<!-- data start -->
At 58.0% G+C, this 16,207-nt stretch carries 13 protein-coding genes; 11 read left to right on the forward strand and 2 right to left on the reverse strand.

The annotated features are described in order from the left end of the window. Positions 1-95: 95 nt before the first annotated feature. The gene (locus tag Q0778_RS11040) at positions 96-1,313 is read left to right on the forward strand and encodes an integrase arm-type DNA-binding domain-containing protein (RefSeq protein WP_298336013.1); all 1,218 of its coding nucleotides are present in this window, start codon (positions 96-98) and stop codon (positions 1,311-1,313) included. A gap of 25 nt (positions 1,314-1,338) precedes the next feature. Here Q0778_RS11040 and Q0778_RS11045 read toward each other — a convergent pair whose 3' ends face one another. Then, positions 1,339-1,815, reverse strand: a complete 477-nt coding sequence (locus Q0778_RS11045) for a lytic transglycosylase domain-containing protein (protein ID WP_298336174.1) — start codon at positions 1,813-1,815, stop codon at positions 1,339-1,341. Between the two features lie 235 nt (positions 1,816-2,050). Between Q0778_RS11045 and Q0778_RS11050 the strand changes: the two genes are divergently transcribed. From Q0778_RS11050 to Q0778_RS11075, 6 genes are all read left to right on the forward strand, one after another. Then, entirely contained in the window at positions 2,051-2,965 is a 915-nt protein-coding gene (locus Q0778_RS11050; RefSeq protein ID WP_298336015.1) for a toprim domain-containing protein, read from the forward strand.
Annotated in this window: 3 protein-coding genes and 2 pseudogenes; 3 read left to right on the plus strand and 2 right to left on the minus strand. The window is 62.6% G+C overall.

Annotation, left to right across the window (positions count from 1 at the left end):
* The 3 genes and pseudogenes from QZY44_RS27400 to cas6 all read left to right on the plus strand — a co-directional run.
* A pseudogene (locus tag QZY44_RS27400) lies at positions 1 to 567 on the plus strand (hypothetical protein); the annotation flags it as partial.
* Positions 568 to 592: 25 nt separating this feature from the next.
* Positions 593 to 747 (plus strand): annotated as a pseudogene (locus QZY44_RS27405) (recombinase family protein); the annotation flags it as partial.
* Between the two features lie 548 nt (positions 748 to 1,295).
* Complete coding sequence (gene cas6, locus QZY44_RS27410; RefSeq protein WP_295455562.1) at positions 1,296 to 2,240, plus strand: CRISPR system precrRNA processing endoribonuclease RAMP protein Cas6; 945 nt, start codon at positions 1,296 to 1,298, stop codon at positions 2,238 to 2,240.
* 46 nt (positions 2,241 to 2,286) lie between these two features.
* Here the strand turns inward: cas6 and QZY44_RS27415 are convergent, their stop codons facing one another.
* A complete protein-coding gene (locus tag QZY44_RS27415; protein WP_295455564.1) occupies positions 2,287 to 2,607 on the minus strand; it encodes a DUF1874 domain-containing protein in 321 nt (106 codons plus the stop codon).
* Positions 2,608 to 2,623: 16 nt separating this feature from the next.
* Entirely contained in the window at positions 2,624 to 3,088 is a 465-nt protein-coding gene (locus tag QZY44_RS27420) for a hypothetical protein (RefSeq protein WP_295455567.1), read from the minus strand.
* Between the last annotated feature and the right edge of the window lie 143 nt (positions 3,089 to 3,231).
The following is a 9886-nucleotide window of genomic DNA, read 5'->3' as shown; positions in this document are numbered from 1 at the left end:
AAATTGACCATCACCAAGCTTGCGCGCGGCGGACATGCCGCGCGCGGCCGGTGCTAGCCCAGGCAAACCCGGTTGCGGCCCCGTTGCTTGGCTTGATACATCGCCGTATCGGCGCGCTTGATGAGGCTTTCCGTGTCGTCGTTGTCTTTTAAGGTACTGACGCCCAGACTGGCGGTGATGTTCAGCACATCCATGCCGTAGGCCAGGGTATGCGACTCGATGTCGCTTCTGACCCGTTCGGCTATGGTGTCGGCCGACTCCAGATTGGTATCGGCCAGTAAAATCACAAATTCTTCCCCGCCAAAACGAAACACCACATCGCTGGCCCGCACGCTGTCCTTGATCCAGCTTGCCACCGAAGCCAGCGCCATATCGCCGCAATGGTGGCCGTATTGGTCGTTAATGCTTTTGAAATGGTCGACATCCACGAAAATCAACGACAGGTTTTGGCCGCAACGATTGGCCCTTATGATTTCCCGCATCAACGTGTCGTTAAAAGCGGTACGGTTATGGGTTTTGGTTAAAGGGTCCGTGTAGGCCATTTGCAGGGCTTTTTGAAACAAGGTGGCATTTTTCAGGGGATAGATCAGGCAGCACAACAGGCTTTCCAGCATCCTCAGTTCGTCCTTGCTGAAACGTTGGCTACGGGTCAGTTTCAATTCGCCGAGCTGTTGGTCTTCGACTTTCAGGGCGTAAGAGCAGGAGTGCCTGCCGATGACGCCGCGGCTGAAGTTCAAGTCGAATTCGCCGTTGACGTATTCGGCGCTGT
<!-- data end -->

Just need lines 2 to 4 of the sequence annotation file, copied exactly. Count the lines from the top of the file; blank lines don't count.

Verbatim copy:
The annotated features are described in order from the left end of the window. Positions 1-95: 95 nt before the first annotated feature. The gene (locus tag Q0778_RS11040) at positions 96-1,313 is read left to right on the forward strand and encodes an integrase arm-type DNA-binding domain-containing protein (RefSeq protein WP_298336013.1); all 1,218 of its coding nucleotides are present in this window, start codon (positions 96-98) and stop codon (positions 1,311-1,313) included. A gap of 25 nt (positions 1,314-1,338) precedes the next feature. Here Q0778_RS11040 and Q0778_RS11045 read toward each other — a convergent pair whose 3' ends face one another. Then, positions 1,339-1,815, reverse strand: a complete 477-nt coding sequence (locus Q0778_RS11045) for a lytic transglycosylase domain-containing protein (protein ID WP_298336174.1) — start codon at positions 1,813-1,815, stop codon at positions 1,339-1,341. Between the two features lie 235 nt (positions 1,816-2,050). Between Q0778_RS11045 and Q0778_RS11050 the strand changes: the two genes are divergently transcribed. From Q0778_RS11050 to Q0778_RS11075, 6 genes are all read left to right on the forward strand, one after another. Then, entirely contained in the window at positions 2,051-2,965 is a 915-nt protein-coding gene (locus Q0778_RS11050; RefSeq protein ID WP_298336015.1) for a toprim domain-containing protein, read from the forward strand.
Annotated in this window: 3 protein-coding genes and 2 pseudogenes; 3 read left to right on the plus strand and 2 right to left on the minus strand. The window is 62.6% G+C overall.

Annotation, left to right across the window (positions count from 1 at the left end):